I’m sitting in the Science Gallery, typing away on my obnoxious laptop. I’m perched alone at the edge of a crowd of students and Gallery representatives who are drinking punch and networking and dancing to some fabulous music which sounds like the Minecraft soundtrack gone techno. I am not doing any of these things.
I haven’t tucked myself away out of the usual fear and anxiety, oh no. I just lacked the foresight to write this article before I came. I even lacked the foresight to eat beforehand – I had to take a shameful detour to my favourite chippers for some deep-fried calamari. If you were walking through the campus just before six in the afternoon yesterday and saw an eejit in heels tripping across the cobblestones as she stuffed herself with squid: hello. That was me. I have no shame.
This is the stage of the week where structure and schedules tend to fall apart like wet cake. It’s easily explained. There are two types of structure in a young student’s life: the externally imposed structure of lectures and tutorials, and the much weaker internally imposed structure, which consists of thoughts like, “It’s four o’clock, I should probably eat breakfast” and “I can’t remember when I last did laundry… I think that towel is growing a fungus”.
Our internal structure is bolstered by the framework of an external structure. Without that, we can only survive for a while until things get weird and we sleep in until 1pm. Which is what I did today, obviously. After a crack like that appears in our internal planning, the whole thing shatters like sugar glass.
Which is why two of my roommates have jumped ship and gone home for their parents to fix them, and why I’m typing nonsense in a corner instead of seizing this wonderful opportunity to get involved in my favourite Irish gallery.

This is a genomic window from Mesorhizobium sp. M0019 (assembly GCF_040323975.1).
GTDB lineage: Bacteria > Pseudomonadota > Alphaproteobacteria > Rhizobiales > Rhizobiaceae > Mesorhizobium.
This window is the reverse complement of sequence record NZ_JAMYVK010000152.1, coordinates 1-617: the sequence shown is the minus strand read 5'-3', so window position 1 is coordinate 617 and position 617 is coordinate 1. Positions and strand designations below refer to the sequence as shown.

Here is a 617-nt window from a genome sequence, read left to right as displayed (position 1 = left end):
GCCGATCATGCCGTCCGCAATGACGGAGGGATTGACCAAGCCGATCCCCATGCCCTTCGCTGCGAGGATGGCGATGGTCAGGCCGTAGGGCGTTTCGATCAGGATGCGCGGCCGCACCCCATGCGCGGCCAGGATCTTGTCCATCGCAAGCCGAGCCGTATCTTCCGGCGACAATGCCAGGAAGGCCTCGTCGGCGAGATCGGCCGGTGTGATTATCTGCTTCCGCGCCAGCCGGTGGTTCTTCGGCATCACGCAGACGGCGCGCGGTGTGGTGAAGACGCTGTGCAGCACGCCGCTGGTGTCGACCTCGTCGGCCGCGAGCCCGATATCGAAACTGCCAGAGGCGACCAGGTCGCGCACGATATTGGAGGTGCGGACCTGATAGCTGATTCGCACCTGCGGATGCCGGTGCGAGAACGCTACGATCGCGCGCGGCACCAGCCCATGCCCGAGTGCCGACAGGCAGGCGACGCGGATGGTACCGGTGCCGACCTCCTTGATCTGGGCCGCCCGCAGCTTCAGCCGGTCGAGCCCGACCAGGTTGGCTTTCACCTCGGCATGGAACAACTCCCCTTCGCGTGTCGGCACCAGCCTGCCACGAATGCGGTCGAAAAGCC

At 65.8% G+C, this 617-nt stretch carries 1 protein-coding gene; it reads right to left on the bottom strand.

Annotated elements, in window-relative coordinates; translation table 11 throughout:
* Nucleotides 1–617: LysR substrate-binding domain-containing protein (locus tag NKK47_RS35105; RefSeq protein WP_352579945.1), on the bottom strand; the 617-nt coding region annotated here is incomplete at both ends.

And now all of the punch is gone before I had a chance to pour a glass. These are very serious problems in my life.
Perhaps if I compliment the Science Gallery some more they’ll take me on, despite my glaring flaws in time management. In all seriousness – science and art are both incredibly important things in my life, and seeing them fused so expertly and beautifully to introduce the younger generation to new research and concepts? It makes me giddy every time I go in.
I think that my freshman apprehension has subsided and been overtaken by the constant excitement I feel about Dublin. This is a city where an oddball like me can flourish. A city where history intertwines with discovery, a city which can never truly grow old because of how it shifts effortlessly with the times. A city where nobody really minds that there’s a weirdo in the corner with a laptop who’s hogging their power supply and glaring intermittently at the punch table.
Here ends the scene: my writing is coming to a natural conclusion, so I smile and look up – and then the music fades. Everyone except the Ents officers have left. The party is over. I missed it.
I put on winged eyeliner for this. Damn the Science Gallery, I’m going to a pub.